There's more to vegan and vegetarian grub than a boring uninspiring mountain of leafy greens and raw vegetables. Whether you have dietary restrictions or just prefer to eat more greens and grains, these restaurant kitchens in Singapore are churning out wholesome meals that are completely meat-free without compromising on taste. Far from sad salads and countless carbs, these spots in town pack flavour and character into plant-based dishes. With cuisines ranging from from Korean and Peranakan to Japanese and Italian, vegans and vegetarians have tons to choose from. Time to ditch the bland salad life! RECOMMENDED:  The best vegetarian local food in Singapore and the best healthy restaurants in Singapore 

The best cafés in Singapore for brunch and coffee
Restaurants

The best cafés in Singapore for brunch and coffee

Whether you're looking for the perfect Instagram shot, a new weekend brunch hangout, or a mean cup of joe, these cafés in Singapore deliver on all those fronts and more. Need more than one cup of coffee to rev your engines? Go café hopping in Tiong Bahru or pop into the various coffee shops along Amoy Street that keep the caffeine-hungry CBD folks going. RECOMMENDED The best cafés with free Wi-Fi and the best cafés for dessert

Latest restaurant reviews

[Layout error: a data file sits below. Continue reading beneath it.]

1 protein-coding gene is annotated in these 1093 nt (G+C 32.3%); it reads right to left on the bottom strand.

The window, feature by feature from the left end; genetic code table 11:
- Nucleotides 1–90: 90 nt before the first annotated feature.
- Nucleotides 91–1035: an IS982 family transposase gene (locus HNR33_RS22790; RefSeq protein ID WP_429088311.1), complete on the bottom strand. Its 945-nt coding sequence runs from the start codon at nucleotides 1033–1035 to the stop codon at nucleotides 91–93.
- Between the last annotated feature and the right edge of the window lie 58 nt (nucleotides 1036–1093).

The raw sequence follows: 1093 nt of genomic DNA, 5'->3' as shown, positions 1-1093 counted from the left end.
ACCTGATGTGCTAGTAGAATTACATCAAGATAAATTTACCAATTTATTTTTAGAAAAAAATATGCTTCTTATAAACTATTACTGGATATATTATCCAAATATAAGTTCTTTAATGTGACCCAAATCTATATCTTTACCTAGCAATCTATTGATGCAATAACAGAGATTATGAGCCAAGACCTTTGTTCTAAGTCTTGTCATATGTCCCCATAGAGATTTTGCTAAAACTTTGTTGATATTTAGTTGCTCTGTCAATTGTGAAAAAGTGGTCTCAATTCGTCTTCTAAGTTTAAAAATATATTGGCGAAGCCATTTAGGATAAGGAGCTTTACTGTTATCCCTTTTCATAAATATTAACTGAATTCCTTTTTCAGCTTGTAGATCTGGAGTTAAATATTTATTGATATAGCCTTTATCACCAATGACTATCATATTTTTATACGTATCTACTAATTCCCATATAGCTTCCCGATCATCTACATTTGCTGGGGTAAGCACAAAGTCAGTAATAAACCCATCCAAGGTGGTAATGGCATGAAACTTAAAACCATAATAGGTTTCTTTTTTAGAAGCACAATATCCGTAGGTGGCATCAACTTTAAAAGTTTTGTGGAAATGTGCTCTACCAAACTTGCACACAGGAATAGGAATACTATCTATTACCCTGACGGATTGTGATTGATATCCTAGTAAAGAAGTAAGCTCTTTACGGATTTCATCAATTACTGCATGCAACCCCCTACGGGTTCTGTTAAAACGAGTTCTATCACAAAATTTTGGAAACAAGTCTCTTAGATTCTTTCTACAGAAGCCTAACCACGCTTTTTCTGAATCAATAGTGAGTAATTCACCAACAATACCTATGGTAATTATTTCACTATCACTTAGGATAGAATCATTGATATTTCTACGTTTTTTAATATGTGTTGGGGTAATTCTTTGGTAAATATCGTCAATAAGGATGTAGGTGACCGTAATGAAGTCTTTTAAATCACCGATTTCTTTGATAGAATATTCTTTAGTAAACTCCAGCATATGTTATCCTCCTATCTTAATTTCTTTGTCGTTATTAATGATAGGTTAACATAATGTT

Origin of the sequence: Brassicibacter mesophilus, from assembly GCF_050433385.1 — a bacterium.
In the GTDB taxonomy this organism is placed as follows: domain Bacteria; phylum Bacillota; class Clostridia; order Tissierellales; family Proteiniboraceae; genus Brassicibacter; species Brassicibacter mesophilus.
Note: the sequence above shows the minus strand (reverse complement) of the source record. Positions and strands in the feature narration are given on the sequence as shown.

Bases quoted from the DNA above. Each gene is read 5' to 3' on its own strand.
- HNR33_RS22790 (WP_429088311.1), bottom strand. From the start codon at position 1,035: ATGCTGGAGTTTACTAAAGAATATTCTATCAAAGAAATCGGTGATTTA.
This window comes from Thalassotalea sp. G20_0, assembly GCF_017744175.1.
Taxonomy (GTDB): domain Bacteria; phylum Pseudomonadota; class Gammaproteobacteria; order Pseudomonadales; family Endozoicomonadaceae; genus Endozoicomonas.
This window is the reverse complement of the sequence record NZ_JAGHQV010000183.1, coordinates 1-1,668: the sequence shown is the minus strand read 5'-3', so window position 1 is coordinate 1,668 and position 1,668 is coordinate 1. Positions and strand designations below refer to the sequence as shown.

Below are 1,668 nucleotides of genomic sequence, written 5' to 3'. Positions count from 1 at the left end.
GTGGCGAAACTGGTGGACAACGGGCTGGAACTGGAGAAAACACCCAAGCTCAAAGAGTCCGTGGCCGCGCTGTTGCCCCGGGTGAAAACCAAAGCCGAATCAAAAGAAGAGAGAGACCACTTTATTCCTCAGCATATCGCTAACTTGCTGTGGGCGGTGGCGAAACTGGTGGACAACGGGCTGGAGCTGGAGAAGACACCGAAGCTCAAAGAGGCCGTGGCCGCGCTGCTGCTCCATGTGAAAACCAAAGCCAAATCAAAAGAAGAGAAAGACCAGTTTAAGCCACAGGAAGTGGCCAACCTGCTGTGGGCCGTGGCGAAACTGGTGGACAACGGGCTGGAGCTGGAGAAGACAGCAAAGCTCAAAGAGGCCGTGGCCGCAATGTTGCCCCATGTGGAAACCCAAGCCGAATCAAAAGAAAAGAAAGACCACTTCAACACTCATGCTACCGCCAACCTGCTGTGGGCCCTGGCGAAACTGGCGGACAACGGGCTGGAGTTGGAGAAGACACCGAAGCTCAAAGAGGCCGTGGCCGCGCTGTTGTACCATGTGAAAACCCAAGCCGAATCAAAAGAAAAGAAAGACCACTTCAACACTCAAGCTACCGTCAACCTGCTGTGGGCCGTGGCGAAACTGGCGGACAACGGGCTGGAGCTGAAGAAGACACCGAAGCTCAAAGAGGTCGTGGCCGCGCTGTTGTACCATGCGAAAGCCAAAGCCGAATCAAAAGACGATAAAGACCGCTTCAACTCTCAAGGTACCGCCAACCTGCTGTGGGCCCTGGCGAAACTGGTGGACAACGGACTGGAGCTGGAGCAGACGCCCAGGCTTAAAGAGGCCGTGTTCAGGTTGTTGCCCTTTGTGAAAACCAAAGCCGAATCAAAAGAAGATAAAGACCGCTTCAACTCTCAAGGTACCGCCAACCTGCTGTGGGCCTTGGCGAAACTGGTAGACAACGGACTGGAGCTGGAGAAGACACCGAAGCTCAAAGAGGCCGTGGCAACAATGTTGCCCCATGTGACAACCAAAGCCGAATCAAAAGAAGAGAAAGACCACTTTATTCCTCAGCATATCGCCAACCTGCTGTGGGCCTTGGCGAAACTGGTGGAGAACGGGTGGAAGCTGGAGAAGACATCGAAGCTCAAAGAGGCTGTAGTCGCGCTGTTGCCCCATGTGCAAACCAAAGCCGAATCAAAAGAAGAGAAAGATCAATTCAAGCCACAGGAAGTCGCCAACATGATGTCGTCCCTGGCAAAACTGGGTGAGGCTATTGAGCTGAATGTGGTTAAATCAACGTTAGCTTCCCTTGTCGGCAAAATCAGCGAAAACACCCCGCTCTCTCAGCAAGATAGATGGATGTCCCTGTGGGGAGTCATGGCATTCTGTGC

Restaurant Zén
Restaurants

Restaurant Zén

“What does $450 taste like?” – A common question I get asked about dining at Zén. After all, with articles pitting it as the most expensive restaurants in Singapore, it’s hard to look beyond the eye-watering price tag of a meal at chef Björn Frantzén first international outpost.  This is what I tell them. It tastes like snacks that have been perfected in the kitchen of Sweden’s first three-Michelin-starred restaurant. A thin tartlet holds beer-poached king crab topped with wild trout roe, a one-bite råraka with its crispy potato shell houses crème fraiche and delicate beads of vendace roe, and an intoxicating onion velouté foam hides a sweet blend of liquorice and chopped almonds. It tastes like uncommon ingredients you’d be hardpressed anywhere else in Singapore. Beautifully cooked marron interjected with puffed Koshihikari rice, Yukimuro snow-aged wagyu covered with ramson, pickled baby pine cones flown in from Russia and the most incredibly balanced dessert of sea buckthorn sorbet served paired with oolong mousse and match meringue. It tastes like the pure decadence of foie gras on rye and shaved over a semifreddo, exclusive Zén prestige caviar on a bed of venison tartare, chawanmushi with all the trimmings of uni, ikura and grilled unagi. And if that's not enough, there are slivers of white truffles that blanket a pristine piece of monkfish and a flurry of périgord black truffle black truffles atop its “grande tradition” French toast, which has been on Frantzén’s menu si

Time Out says
5 out of 5 stars
Rizu
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Rizu